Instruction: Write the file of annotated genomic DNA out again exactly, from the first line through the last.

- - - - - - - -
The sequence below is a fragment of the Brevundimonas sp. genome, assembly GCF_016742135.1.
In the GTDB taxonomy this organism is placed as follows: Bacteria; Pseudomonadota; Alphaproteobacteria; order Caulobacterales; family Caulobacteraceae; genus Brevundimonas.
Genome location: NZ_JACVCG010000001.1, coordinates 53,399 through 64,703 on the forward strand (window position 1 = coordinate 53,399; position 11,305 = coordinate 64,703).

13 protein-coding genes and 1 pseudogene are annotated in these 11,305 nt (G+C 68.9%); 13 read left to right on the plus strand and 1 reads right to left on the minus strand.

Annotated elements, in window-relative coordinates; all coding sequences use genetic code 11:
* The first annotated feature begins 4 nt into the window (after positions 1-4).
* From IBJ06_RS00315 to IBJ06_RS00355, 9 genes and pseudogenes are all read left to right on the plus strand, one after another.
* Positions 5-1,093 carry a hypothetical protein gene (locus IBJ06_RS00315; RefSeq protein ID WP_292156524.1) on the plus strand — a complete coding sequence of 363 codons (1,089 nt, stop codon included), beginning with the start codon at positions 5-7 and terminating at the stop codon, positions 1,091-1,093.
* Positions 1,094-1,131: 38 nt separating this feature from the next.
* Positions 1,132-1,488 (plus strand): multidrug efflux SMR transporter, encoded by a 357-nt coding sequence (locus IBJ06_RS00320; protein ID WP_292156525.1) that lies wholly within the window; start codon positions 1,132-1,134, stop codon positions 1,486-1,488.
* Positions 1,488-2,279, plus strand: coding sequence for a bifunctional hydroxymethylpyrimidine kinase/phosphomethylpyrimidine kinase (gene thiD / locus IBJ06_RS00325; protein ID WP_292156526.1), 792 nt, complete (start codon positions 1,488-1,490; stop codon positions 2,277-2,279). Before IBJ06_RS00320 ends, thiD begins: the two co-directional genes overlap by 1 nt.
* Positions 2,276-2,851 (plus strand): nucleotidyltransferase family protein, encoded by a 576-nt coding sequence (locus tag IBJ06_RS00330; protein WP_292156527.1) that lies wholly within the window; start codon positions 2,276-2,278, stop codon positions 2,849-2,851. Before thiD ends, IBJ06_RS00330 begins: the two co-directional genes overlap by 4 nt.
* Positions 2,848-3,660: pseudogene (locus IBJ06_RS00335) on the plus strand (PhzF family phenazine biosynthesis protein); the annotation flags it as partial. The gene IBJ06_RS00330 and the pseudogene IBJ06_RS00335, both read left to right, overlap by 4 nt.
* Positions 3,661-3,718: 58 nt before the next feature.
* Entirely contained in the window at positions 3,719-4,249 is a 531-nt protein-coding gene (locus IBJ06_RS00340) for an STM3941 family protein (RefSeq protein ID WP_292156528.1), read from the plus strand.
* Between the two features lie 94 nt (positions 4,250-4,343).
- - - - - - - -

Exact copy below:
The sequence below is a fragment of the Brevundimonas sp. genome, assembly GCF_016742135.1.
In the GTDB taxonomy this organism is placed as follows: Bacteria; Pseudomonadota; Alphaproteobacteria; order Caulobacterales; family Caulobacteraceae; genus Brevundimonas.
Genome location: NZ_JACVCG010000001.1, coordinates 53,399 through 64,703 on the forward strand (window position 1 = coordinate 53,399; position 11,305 = coordinate 64,703).

13 protein-coding genes and 1 pseudogene are annotated in these 11,305 nt (G+C 68.9%); 13 read left to right on the plus strand and 1 reads right to left on the minus strand.

Annotated elements, in window-relative coordinates; all coding sequences use genetic code 11:
* The first annotated feature begins 4 nt into the window (after positions 1-4).
* From IBJ06_RS00315 to IBJ06_RS00355, 9 genes and pseudogenes are all read left to right on the plus strand, one after another.
* Positions 5-1,093 carry a hypothetical protein gene (locus IBJ06_RS00315; RefSeq protein ID WP_292156524.1) on the plus strand — a complete coding sequence of 363 codons (1,089 nt, stop codon included), beginning with the start codon at positions 5-7 and terminating at the stop codon, positions 1,091-1,093.
* Positions 1,094-1,131: 38 nt separating this feature from the next.
* Positions 1,132-1,488 (plus strand): multidrug efflux SMR transporter, encoded by a 357-nt coding sequence (locus IBJ06_RS00320; protein ID WP_292156525.1) that lies wholly within the window; start codon positions 1,132-1,134, stop codon positions 1,486-1,488.
* Positions 1,488-2,279, plus strand: coding sequence for a bifunctional hydroxymethylpyrimidine kinase/phosphomethylpyrimidine kinase (gene thiD / locus IBJ06_RS00325; protein ID WP_292156526.1), 792 nt, complete (start codon positions 1,488-1,490; stop codon positions 2,277-2,279). Before IBJ06_RS00320 ends, thiD begins: the two co-directional genes overlap by 1 nt.
* Positions 2,276-2,851 (plus strand): nucleotidyltransferase family protein, encoded by a 576-nt coding sequence (locus tag IBJ06_RS00330; protein WP_292156527.1) that lies wholly within the window; start codon positions 2,276-2,278, stop codon positions 2,849-2,851. Before thiD ends, IBJ06_RS00330 begins: the two co-directional genes overlap by 4 nt.
* Positions 2,848-3,660: pseudogene (locus IBJ06_RS00335) on the plus strand (PhzF family phenazine biosynthesis protein); the annotation flags it as partial. The gene IBJ06_RS00330 and the pseudogene IBJ06_RS00335, both read left to right, overlap by 4 nt.
* Positions 3,661-3,718: 58 nt before the next feature.
* Entirely contained in the window at positions 3,719-4,249 is a 531-nt protein-coding gene (locus IBJ06_RS00340) for an STM3941 family protein (RefSeq protein ID WP_292156528.1), read from the plus strand.
* Between the two features lie 94 nt (positions 4,250-4,343).